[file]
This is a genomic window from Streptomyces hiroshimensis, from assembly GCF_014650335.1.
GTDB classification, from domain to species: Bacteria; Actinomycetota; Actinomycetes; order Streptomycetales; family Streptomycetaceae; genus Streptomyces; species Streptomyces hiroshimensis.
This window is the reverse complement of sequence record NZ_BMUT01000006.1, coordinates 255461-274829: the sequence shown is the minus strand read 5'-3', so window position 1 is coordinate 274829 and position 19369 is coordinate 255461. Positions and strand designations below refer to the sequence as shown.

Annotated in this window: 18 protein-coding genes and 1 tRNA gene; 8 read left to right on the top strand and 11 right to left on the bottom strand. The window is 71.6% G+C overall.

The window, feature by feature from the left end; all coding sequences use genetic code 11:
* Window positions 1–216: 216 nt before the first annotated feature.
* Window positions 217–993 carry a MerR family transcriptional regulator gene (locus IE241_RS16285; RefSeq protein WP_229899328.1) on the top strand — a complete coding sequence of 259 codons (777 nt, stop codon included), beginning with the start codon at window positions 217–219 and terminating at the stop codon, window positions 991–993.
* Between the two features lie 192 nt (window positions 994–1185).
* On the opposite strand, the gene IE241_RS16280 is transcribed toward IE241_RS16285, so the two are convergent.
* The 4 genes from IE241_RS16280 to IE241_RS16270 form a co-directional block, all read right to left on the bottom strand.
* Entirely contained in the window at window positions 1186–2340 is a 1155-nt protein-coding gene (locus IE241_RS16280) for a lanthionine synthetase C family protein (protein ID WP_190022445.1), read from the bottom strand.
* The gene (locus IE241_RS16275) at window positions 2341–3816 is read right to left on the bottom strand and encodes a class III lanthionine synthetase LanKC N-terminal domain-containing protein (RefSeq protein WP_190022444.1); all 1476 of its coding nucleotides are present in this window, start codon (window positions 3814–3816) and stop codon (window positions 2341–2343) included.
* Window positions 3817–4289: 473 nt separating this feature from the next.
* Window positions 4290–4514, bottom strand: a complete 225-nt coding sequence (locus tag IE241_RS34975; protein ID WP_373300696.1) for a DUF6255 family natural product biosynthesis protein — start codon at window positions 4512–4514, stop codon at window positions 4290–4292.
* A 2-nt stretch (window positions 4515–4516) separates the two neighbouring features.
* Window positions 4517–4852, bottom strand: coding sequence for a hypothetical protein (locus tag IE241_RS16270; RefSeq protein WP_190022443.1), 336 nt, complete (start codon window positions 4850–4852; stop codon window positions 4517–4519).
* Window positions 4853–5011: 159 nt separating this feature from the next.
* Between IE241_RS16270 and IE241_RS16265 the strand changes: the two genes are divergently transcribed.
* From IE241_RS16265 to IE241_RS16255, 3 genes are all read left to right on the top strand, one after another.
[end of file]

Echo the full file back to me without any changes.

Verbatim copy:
This is a genomic window from Streptomyces hiroshimensis, from assembly GCF_014650335.1.
GTDB classification, from domain to species: Bacteria; Actinomycetota; Actinomycetes; order Streptomycetales; family Streptomycetaceae; genus Streptomyces; species Streptomyces hiroshimensis.
This window is the reverse complement of sequence record NZ_BMUT01000006.1, coordinates 255461-274829: the sequence shown is the minus strand read 5'-3', so window position 1 is coordinate 274829 and position 19369 is coordinate 255461. Positions and strand designations below refer to the sequence as shown.

Annotated in this window: 18 protein-coding genes and 1 tRNA gene; 8 read left to right on the top strand and 11 right to left on the bottom strand. The window is 71.6% G+C overall.

The window, feature by feature from the left end; all coding sequences use genetic code 11:
* Window positions 1–216: 216 nt before the first annotated feature.
* Window positions 217–993 carry a MerR family transcriptional regulator gene (locus IE241_RS16285; RefSeq protein WP_229899328.1) on the top strand — a complete coding sequence of 259 codons (777 nt, stop codon included), beginning with the start codon at window positions 217–219 and terminating at the stop codon, window positions 991–993.
* Between the two features lie 192 nt (window positions 994–1185).
* On the opposite strand, the gene IE241_RS16280 is transcribed toward IE241_RS16285, so the two are convergent.
* The 4 genes from IE241_RS16280 to IE241_RS16270 form a co-directional block, all read right to left on the bottom strand.
* Entirely contained in the window at window positions 1186–2340 is a 1155-nt protein-coding gene (locus IE241_RS16280) for a lanthionine synthetase C family protein (protein ID WP_190022445.1), read from the bottom strand.
* The gene (locus IE241_RS16275) at window positions 2341–3816 is read right to left on the bottom strand and encodes a class III lanthionine synthetase LanKC N-terminal domain-containing protein (RefSeq protein WP_190022444.1); all 1476 of its coding nucleotides are present in this window, start codon (window positions 3814–3816) and stop codon (window positions 2341–2343) included.
* Window positions 3817–4289: 473 nt separating this feature from the next.
* Window positions 4290–4514, bottom strand: a complete 225-nt coding sequence (locus tag IE241_RS34975; protein ID WP_373300696.1) for a DUF6255 family natural product biosynthesis protein — start codon at window positions 4512–4514, stop codon at window positions 4290–4292.
* A 2-nt stretch (window positions 4515–4516) separates the two neighbouring features.
* Window positions 4517–4852, bottom strand: coding sequence for a hypothetical protein (locus tag IE241_RS16270; RefSeq protein WP_190022443.1), 336 nt, complete (start codon window positions 4850–4852; stop codon window positions 4517–4519).
* Window positions 4853–5011: 159 nt separating this feature from the next.
* Between IE241_RS16270 and IE241_RS16265 the strand changes: the two genes are divergently transcribed.
* From IE241_RS16265 to IE241_RS16255, 3 genes are all read left to right on the top strand, one after another.